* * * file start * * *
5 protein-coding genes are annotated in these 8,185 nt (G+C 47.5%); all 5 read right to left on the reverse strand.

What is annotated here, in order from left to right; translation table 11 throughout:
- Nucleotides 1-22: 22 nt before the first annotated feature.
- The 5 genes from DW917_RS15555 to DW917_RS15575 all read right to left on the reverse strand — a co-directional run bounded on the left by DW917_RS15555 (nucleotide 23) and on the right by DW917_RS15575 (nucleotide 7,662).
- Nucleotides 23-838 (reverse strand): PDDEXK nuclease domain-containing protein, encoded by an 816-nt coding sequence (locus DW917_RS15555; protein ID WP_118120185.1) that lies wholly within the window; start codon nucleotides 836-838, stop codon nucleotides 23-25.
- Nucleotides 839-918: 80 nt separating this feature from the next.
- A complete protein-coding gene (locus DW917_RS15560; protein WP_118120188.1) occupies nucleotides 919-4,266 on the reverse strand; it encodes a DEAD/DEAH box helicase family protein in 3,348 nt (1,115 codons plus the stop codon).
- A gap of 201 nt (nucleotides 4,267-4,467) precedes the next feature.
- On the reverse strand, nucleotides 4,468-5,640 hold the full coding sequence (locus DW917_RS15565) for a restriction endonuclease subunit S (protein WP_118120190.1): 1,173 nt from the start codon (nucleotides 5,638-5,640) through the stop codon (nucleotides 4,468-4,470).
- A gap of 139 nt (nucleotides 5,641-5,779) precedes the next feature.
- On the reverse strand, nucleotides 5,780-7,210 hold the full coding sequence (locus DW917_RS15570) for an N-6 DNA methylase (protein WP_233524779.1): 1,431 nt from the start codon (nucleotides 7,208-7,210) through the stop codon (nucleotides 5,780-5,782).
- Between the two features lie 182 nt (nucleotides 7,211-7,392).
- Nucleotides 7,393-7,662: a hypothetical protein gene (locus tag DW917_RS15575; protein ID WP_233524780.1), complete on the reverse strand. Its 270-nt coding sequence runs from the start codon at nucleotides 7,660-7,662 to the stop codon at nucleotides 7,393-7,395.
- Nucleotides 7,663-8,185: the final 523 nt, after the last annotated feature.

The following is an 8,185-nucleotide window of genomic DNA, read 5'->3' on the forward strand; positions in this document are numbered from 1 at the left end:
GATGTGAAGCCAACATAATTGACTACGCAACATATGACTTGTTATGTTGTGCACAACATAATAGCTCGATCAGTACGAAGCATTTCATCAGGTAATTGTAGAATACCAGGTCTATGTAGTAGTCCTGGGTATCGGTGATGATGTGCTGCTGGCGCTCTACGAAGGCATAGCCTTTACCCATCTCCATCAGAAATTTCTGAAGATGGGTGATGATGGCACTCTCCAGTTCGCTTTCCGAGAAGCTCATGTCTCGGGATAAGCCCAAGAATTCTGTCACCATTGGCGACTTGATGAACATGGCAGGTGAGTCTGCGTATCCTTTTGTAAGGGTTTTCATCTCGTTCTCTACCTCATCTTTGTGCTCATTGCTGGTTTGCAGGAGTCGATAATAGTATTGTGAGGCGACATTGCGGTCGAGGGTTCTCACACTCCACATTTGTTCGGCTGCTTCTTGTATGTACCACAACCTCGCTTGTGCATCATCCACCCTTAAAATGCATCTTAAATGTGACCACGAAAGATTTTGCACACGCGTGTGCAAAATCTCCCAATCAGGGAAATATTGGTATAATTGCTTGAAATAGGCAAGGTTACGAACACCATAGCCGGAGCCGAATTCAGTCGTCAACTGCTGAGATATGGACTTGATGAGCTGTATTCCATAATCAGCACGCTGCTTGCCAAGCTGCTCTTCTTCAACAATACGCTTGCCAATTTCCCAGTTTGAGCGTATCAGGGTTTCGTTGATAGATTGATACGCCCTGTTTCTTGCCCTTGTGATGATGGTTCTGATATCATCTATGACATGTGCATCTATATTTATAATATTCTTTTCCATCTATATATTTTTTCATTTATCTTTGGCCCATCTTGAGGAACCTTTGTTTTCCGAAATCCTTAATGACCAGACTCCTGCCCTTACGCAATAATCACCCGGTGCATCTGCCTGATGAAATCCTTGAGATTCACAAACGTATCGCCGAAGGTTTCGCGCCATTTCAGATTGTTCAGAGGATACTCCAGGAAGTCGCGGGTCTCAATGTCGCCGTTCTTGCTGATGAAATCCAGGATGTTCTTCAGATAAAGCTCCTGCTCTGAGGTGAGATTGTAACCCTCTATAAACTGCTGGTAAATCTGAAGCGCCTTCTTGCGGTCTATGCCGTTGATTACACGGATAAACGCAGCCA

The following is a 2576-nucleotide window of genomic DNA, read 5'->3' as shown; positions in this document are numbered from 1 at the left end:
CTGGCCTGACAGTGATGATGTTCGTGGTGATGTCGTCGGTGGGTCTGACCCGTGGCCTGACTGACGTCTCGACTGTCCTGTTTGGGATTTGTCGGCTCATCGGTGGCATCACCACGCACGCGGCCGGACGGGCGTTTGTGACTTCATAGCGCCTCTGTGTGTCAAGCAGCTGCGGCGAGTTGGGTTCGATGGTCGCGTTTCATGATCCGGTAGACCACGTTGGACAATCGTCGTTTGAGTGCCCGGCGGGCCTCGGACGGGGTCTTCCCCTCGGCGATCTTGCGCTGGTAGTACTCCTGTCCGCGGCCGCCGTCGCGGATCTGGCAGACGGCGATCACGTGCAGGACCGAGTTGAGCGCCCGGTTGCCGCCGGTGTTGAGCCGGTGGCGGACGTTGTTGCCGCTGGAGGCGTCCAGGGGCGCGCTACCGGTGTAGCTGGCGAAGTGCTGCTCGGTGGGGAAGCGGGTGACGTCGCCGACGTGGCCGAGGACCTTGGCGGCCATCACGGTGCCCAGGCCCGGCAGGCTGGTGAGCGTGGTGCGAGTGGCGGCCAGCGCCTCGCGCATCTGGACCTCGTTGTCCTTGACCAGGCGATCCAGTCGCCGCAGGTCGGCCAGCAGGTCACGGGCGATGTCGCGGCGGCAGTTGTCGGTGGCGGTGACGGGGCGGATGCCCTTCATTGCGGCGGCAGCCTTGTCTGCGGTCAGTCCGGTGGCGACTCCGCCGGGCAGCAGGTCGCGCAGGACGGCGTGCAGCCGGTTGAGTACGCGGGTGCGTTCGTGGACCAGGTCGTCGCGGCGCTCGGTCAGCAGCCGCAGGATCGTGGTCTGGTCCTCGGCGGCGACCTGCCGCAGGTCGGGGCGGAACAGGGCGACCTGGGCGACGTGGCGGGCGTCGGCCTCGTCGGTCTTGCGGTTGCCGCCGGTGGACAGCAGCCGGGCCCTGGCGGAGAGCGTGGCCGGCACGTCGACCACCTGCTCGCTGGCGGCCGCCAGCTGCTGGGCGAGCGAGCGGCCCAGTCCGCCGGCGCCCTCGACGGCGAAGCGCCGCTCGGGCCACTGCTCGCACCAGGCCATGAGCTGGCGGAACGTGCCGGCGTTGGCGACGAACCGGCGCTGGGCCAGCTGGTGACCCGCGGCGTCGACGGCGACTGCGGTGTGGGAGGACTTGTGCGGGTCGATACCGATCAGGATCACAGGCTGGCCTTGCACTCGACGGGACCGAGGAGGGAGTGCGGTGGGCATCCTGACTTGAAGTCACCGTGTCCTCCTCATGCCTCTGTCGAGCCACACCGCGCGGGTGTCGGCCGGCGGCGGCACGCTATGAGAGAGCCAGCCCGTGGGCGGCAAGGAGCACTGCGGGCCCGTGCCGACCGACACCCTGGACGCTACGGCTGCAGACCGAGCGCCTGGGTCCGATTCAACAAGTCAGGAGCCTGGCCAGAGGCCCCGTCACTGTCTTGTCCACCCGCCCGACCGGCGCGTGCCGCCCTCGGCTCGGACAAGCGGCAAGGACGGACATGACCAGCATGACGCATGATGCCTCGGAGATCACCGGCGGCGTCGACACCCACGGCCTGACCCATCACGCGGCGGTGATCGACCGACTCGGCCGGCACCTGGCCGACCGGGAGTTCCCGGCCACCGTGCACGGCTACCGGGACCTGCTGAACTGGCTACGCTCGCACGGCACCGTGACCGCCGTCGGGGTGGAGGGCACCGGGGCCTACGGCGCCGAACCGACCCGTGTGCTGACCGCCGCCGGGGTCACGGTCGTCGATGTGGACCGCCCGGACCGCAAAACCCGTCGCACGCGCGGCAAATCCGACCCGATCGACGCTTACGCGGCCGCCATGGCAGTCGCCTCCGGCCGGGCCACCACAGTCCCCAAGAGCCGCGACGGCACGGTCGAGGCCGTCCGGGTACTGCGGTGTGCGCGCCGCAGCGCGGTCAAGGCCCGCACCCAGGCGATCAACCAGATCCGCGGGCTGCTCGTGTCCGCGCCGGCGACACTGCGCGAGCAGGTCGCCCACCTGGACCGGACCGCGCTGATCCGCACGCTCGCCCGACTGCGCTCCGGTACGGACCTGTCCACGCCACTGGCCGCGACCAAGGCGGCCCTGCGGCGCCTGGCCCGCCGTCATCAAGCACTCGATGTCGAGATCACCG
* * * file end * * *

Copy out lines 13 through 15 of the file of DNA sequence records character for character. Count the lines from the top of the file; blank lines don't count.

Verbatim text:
- Nucleotides 7,393-7,662: a hypothetical protein gene (locus tag DW917_RS15575; protein ID WP_233524780.1), complete on the reverse strand. Its 270-nt coding sequence runs from the start codon at nucleotides 7,660-7,662 to the stop codon at nucleotides 7,393-7,395.
- Nucleotides 7,663-8,185: the final 523 nt, after the last annotated feature.

The following is an 8,185-nucleotide window of genomic DNA, read 5'->3' on the forward strand; positions in this document are numbered from 1 at the left end: